Hawaii’s Mauna Loa, the world’s largest active volcano, started erupting Sunday night, the U.S. Geological Survey said as it raised the alert level for the volcano from an “advisory” to a “warning.”
“At this time, lava flows are contained within the summit area and are not threatening downslope communities,” the USGS said in its alert notice, issued in conjunction with the Hawaiian Volcano Observatory. But it noted that, “based on past events, the early stages of a Mauna Loa eruption can be very dynamic and the location and advance of lava flows can change rapidly.”
Should the eruption spread outside the walls of Mauna Loa’s summit caldera, or crater, “lava flows may move rapidly downslope.”
For that reason, the agency warned all residents on Hawai’i Island who are “at risk from Mauna Loa lava flows” to “review preparedness and refer to Hawai’i County Civil Defense information for further guidance. “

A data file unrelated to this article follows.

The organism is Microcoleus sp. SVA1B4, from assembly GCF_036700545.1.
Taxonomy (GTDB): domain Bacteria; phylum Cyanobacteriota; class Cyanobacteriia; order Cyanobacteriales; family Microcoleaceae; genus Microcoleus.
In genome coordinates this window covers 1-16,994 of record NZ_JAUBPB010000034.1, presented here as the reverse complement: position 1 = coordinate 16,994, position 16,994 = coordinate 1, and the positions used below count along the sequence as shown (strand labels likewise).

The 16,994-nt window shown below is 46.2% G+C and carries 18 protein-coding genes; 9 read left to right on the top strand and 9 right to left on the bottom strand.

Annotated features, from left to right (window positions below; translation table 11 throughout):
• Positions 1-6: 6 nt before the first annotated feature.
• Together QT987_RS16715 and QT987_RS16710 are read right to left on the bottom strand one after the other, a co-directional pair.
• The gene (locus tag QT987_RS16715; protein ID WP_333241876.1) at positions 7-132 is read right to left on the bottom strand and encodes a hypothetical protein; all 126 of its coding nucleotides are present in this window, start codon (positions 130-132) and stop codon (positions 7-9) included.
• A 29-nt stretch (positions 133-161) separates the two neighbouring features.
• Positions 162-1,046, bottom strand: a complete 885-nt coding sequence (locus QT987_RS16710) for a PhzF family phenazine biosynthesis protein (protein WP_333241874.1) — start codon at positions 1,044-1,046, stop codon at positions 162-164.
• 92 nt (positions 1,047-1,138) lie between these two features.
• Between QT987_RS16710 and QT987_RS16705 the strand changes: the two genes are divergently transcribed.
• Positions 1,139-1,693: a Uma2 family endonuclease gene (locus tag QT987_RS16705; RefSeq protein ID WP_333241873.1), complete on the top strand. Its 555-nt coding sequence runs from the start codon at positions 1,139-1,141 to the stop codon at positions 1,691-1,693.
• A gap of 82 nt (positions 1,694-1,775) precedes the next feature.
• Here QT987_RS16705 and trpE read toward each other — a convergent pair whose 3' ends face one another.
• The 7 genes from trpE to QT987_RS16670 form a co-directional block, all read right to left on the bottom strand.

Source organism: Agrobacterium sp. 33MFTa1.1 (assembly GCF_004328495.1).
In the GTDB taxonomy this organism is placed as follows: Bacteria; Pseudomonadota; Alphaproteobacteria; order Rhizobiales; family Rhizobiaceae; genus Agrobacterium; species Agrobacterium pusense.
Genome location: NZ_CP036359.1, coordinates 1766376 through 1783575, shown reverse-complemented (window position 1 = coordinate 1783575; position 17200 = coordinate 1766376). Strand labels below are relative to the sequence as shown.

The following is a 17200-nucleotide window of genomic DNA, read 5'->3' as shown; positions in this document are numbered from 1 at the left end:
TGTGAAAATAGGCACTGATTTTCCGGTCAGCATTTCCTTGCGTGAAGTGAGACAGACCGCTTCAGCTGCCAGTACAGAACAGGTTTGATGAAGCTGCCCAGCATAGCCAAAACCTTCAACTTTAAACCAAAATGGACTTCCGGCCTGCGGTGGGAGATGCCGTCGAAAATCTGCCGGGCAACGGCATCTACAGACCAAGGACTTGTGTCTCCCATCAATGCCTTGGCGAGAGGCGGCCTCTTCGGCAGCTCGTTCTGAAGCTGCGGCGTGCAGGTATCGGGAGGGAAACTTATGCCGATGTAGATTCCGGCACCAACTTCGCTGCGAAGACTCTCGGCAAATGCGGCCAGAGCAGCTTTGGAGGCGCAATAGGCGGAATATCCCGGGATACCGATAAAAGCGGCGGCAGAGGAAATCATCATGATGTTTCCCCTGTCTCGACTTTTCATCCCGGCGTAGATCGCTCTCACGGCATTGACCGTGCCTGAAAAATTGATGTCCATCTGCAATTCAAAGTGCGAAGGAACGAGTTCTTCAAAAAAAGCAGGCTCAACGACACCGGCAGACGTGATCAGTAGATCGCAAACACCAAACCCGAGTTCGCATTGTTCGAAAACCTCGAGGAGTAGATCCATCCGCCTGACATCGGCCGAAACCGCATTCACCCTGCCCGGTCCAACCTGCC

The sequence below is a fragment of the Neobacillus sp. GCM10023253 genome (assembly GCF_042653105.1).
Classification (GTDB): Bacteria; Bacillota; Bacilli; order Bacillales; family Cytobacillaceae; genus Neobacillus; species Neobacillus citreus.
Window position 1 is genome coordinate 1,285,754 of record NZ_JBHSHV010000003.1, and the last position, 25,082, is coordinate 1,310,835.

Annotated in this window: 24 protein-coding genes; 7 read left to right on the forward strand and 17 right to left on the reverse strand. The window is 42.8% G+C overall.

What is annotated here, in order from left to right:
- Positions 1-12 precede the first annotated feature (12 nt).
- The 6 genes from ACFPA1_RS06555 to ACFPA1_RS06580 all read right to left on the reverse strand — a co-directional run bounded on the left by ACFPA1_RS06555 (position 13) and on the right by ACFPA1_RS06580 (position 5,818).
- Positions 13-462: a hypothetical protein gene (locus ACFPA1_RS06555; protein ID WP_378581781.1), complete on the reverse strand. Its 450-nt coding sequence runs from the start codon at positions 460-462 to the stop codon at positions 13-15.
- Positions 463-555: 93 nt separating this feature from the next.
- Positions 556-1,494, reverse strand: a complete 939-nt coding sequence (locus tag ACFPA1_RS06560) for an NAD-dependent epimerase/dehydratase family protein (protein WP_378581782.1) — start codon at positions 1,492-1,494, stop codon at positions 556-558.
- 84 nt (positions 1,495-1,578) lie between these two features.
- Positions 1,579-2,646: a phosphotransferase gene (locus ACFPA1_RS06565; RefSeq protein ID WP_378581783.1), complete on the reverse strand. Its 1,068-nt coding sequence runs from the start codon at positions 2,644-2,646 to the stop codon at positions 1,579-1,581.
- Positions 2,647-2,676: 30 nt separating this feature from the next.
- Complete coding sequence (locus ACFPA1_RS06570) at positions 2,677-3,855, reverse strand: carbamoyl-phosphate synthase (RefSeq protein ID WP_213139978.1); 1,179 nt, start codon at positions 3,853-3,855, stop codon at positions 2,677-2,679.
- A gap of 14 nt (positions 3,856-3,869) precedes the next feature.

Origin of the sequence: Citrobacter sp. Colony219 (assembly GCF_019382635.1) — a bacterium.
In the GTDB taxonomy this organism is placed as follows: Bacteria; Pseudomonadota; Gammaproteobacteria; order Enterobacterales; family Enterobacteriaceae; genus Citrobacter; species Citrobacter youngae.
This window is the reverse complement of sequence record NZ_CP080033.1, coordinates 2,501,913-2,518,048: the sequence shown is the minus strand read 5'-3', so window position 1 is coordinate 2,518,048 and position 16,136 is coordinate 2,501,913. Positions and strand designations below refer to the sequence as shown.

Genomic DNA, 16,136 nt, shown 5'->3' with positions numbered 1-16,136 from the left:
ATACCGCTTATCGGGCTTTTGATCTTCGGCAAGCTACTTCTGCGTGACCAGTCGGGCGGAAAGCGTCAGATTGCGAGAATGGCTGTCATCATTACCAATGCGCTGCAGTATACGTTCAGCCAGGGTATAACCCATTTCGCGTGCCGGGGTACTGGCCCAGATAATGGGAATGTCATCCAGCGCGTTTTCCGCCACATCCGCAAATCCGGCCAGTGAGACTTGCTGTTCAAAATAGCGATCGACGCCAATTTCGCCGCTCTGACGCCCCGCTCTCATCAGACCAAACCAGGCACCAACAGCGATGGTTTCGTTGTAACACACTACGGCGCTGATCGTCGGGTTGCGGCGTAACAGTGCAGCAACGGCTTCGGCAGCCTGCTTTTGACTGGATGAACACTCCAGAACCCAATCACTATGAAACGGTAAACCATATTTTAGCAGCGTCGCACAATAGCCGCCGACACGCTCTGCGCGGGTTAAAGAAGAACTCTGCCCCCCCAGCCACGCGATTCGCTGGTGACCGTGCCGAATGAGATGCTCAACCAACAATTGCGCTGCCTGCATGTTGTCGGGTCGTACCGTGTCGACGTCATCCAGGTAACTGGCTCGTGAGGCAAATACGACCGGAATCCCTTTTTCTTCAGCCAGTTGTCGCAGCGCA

Mauna Loa has erupted 33 times since 1843, according to the USGS. It last erupted in 1984, when lava spilled down its slopes and came within 4.5 miles of the island’s biggest town, Hilo.
The Hawaiian Volcano Observatory said it was “in close consultation with emergency management partners and will be monitoring the volcano closely to provide further updates on activity.”
The observatory planned to carry out an overflight of the volcano “as soon as possible” to determine the nature of the eruption and “assess hazards.”
Mauna Loa’s Hawaiian name means “long mountain,” which is fitting as the huge mountain extends roughly 74 miles from its edge along Hawai’i Island’s southern coast, to the rim of the caldera where the eruption began on Sunday evening.